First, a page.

Australian-born country singer-songwriter Emma Swift’s Blonde On The Tracks is a collection of covers of some of her favourite Bob Dylan songs and it’s perfectly timed.
Bob is back with his best album in years, the masterful Rough and Rowdy Ways, which came out during lockdown, so there’s an appetite for all things Dylan. Swift even reinterprets one of the songs from his latest record on hers – the reflective and stately ballad ‘I Contain Multitudes’.
Like Dylan’s original, it’s stripped-down and intimate – Swift’s achingly beautiful voice is accompanied by acoustic guitar and minimal instrumentation, including what sounds like a harmonium.
The eight-track album opens with ‘Queen Jane Approximately’ – in a nice touch, Swift gives it a wonderful, Byrds-style makeover. There’s a great, chiming 12-string Rickenbacker guitar solo, paying homage to Roger McGuinn’s ‘60s West Coast folk-rockers who made it big by covering Dylan songs.
She slows down ‘One of Must Know (Sooner or Later)’, turning it into a pleading, haunting, late-night country song, with pedal steel. ‘Simple Twist of Fate’ gets a similar treatment, but with some understated, twangy guitar licks, as does the 12-minute epic ‘Sad Eyed Lady of the Lowlands’.
‘The Man In Me’, from Dylan’s 1970 album, New Morning, is shorn of its gospel influences. Instead Swift and her band actually make it sound as if it’s come from 1966’s Blonde On Blonde – there’s even more organ than on the original. That organ crops up on the closing ‘You’re A Big Girl Now’, which also has rippling piano and a yearning electric guitar solo.
Blonde On The Tracks was started at Magnetic Sound Studio in Nashville, where Swift lives. She worked with producer Patrick Sansone, multi-instrumentalist from Chicago alt-rockers Wilco, over email to polish up the six songs that had already been recorded, but her versions of ‘I Contain Multitudes’ and ‘Simple Twist of Fate’ were laid down in April and May this year, at home, and overdubbed via correspondence.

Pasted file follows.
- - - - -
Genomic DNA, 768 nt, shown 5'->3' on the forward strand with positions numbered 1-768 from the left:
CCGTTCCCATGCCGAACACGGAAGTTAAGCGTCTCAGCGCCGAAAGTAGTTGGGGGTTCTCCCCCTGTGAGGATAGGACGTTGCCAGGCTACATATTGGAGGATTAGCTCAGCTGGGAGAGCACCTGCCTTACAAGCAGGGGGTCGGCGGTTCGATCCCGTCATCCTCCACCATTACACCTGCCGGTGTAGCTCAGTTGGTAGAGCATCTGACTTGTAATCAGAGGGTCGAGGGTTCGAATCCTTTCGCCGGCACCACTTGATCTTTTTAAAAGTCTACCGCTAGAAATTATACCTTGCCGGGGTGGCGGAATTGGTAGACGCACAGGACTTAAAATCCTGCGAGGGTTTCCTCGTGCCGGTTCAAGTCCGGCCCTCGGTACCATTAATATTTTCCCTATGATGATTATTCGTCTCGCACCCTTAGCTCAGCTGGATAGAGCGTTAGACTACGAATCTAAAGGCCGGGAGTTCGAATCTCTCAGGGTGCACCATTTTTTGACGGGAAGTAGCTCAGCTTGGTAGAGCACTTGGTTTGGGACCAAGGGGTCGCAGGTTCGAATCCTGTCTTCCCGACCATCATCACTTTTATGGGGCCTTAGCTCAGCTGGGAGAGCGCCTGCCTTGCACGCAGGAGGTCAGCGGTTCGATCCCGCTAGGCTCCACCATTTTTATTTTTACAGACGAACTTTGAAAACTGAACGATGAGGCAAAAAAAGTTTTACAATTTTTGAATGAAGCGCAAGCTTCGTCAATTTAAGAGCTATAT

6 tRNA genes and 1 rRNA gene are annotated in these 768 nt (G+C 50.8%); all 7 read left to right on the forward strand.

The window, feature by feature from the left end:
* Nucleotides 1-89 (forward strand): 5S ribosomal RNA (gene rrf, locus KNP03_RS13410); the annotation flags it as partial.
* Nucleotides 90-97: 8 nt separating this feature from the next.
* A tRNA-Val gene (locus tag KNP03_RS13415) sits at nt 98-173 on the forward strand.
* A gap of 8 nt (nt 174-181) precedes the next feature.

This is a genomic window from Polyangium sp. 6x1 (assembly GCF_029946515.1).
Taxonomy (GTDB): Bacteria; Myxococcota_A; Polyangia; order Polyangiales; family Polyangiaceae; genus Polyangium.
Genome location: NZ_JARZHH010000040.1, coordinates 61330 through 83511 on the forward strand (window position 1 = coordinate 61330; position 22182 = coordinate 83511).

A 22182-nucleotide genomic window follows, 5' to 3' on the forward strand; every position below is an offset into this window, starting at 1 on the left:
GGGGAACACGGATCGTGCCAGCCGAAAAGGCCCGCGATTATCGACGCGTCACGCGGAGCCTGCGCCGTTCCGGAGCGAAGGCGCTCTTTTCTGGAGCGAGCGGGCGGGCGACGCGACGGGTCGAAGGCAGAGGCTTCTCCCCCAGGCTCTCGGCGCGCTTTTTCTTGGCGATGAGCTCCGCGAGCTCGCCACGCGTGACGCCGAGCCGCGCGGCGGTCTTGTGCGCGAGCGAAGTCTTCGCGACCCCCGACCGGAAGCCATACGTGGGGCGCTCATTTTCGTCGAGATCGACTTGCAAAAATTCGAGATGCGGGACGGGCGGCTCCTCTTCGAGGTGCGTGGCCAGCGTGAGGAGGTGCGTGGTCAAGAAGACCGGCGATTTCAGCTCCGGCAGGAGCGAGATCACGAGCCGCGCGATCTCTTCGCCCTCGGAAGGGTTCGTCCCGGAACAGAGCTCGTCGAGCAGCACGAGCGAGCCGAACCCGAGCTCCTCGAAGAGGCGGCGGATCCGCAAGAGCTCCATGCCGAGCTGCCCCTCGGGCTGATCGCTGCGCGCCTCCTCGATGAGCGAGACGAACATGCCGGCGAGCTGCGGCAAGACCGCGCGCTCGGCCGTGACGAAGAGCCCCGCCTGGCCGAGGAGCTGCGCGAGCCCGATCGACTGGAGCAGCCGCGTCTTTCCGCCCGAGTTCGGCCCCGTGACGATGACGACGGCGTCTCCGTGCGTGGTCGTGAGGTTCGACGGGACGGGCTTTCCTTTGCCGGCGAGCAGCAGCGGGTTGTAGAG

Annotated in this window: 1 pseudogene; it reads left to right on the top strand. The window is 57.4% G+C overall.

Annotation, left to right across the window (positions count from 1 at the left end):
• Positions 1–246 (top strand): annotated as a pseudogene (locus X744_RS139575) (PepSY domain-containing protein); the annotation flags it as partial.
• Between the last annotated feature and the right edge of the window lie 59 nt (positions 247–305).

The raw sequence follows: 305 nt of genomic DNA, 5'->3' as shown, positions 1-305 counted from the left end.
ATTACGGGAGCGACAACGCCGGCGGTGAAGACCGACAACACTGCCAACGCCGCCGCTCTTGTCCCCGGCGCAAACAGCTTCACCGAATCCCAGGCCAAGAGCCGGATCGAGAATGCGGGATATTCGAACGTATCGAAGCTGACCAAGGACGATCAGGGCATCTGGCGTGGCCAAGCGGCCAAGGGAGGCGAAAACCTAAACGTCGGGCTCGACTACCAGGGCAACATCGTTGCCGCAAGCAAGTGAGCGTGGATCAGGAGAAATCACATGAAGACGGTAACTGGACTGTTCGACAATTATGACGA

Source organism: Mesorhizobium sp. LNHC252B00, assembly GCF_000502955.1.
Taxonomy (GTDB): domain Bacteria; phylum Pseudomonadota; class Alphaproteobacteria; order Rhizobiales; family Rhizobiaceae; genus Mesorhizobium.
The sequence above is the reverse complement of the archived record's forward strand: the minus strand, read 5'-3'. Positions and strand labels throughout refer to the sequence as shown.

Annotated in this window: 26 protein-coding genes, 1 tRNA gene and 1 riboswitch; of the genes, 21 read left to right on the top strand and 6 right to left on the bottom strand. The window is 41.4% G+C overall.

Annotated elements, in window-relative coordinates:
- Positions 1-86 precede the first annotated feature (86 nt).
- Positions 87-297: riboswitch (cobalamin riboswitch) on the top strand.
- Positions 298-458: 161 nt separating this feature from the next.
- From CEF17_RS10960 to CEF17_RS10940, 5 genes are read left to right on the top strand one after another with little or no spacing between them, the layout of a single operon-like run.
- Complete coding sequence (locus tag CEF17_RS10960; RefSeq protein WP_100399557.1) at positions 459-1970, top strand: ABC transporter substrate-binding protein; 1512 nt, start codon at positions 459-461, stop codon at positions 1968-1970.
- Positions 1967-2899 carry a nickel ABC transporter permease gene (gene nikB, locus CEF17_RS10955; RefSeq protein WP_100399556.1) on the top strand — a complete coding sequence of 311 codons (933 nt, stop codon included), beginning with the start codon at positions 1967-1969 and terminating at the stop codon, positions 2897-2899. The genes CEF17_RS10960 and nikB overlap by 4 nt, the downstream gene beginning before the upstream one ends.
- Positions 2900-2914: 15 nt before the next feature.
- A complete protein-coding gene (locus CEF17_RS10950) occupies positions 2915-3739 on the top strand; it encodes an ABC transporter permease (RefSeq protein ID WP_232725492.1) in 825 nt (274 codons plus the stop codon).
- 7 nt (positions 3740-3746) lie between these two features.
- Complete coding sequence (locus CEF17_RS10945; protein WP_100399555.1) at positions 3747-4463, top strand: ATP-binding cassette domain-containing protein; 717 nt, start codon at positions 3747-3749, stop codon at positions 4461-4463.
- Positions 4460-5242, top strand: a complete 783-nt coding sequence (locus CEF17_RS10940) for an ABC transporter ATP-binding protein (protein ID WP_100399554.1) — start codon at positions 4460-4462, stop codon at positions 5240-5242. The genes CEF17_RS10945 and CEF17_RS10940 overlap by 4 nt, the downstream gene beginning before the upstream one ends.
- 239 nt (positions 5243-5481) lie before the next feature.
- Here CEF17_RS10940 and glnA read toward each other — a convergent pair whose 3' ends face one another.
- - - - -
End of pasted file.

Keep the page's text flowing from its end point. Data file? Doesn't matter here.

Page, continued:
Sansone’s production is key – the songs have room to breathe and are intimate, warm and inviting.
The album features guest appearances from Sansone, singer-songwriter – and Dylan fanatic – Robyn Hitchcock, who plays guitar, Thayer Sarrano (pedal steel) and Steelism’s Jon Estes and Jon Radford on bass and drums, respectively.
Covid-19 wasn’t the only crisis to have an effect on this record, as Swift explains: “The idea for the album came about during a long depressive phase – the kind where it’s hard to get out of bed and get dressed and present [yourself] to the world as a high-functioning human. I was lost on all fronts no doubt, but especially creatively.”
She adds: “I’ve never been a prolific writer, but this period was especially wordless. Sad, listless and desperate, I began singing Bob Dylan songs as a way to have something to wake up for.”
Interestingly, Swift hasn’t altered any of Dylan’s lyrics – they’re still sung from a man’s point of view.
Swift has been influenced by female singers like Sandy Denny, Joan Baez, Billie Holiday and Sinead O’Connor.
She says: “There’s an art to interpretation – and for me – these women are the masters. I’m as indebted to them on this record as I am to Bob Dylan.”
Like her musical heroes, Swift has also proved herself to be a master of interpreting songs. Blonde On The Tracks features some of the best versions of Dylan songs you’re ever likely to hear and it’s a lovely sounding record that’s respectful, nicely arranged and very moving at times.
She has put her own stamp on the songs, but, unlike some artists who’ve covered Dylan, she’s remained reasonably faithful – thankfully, she hasn’t overhauled them in such a way that they’re unrecognisable.
To be fair, if you’ve ever seen Dylan in concert, particularly in the past few years, you’ll know that he’s more than capable of doing that himself.